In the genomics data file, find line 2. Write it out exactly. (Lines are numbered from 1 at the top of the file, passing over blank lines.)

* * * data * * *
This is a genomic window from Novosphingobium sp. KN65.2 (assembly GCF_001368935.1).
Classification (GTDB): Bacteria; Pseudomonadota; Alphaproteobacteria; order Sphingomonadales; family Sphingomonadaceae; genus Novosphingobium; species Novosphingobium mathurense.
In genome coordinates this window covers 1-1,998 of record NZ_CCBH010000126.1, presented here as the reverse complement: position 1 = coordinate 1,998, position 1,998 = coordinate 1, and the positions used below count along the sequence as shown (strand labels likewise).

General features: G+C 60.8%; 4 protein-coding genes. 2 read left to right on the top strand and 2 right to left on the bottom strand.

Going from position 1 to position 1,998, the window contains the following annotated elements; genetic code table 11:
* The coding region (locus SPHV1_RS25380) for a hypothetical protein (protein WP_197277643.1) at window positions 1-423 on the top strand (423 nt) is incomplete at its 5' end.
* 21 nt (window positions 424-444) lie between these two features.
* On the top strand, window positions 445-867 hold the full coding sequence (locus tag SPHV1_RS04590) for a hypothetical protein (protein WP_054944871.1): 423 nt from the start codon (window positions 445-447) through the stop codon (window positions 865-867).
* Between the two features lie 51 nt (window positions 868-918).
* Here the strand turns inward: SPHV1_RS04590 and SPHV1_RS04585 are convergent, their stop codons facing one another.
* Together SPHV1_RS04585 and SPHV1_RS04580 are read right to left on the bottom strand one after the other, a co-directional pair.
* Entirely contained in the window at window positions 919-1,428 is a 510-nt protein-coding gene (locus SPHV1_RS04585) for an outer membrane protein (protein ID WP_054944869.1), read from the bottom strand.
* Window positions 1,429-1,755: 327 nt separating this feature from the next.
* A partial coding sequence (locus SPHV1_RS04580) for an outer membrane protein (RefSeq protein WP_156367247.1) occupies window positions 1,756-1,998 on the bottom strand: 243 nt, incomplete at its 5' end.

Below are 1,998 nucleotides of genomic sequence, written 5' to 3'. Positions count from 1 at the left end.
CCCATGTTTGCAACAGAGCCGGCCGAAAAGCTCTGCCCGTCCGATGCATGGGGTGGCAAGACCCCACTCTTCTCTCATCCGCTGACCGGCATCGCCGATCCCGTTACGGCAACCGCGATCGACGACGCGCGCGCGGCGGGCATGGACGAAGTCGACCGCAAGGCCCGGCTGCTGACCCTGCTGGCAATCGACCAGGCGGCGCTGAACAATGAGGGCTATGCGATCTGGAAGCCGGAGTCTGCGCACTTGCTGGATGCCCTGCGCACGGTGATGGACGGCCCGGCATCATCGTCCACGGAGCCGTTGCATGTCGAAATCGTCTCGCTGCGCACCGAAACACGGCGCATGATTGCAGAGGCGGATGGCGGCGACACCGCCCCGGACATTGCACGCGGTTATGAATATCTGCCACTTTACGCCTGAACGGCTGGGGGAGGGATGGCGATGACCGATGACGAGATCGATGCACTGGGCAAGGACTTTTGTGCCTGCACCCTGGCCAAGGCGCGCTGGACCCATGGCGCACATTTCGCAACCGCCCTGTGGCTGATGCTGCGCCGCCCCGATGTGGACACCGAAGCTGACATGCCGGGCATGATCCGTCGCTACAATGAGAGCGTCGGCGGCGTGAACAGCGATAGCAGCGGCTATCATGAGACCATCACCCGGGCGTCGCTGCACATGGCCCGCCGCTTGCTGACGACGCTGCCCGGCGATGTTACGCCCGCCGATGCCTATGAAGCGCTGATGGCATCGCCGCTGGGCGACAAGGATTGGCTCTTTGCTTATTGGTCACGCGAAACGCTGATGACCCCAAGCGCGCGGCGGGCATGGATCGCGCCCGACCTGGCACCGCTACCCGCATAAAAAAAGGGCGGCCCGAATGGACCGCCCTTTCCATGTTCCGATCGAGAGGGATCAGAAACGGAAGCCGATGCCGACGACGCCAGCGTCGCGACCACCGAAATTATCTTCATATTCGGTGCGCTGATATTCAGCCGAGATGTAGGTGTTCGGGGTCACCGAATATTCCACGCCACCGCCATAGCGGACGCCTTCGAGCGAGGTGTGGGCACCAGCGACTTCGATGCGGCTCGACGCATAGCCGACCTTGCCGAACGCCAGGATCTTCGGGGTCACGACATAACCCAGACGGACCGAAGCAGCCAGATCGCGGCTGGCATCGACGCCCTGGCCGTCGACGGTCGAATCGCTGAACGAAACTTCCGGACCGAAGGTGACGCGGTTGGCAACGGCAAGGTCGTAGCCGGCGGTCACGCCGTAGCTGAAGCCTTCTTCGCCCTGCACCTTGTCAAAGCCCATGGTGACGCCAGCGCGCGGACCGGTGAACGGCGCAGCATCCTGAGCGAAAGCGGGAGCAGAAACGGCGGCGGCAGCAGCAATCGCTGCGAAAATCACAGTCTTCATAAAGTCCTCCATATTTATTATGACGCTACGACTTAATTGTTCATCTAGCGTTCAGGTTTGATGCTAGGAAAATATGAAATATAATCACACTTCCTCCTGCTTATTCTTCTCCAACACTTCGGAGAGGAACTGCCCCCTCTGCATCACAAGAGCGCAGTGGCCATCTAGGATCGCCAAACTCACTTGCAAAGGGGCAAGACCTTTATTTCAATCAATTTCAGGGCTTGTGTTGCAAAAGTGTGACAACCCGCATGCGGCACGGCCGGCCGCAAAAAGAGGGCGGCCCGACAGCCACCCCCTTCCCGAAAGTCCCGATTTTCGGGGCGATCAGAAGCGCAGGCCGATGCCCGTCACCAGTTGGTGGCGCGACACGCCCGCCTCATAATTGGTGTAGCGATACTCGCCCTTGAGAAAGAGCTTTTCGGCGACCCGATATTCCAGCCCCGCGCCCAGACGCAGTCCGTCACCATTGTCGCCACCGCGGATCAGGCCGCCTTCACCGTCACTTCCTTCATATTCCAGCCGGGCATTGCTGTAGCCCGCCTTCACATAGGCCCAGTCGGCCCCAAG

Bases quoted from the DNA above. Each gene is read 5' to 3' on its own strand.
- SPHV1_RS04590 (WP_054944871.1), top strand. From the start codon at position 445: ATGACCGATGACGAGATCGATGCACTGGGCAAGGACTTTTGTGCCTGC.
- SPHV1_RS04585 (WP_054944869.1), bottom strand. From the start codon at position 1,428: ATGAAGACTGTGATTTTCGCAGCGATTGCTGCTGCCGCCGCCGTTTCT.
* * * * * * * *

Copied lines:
Classification (GTDB): Bacteria; Pseudomonadota; Alphaproteobacteria; order Sphingomonadales; family Sphingomonadaceae; genus Novosphingobium; species Novosphingobium mathurense.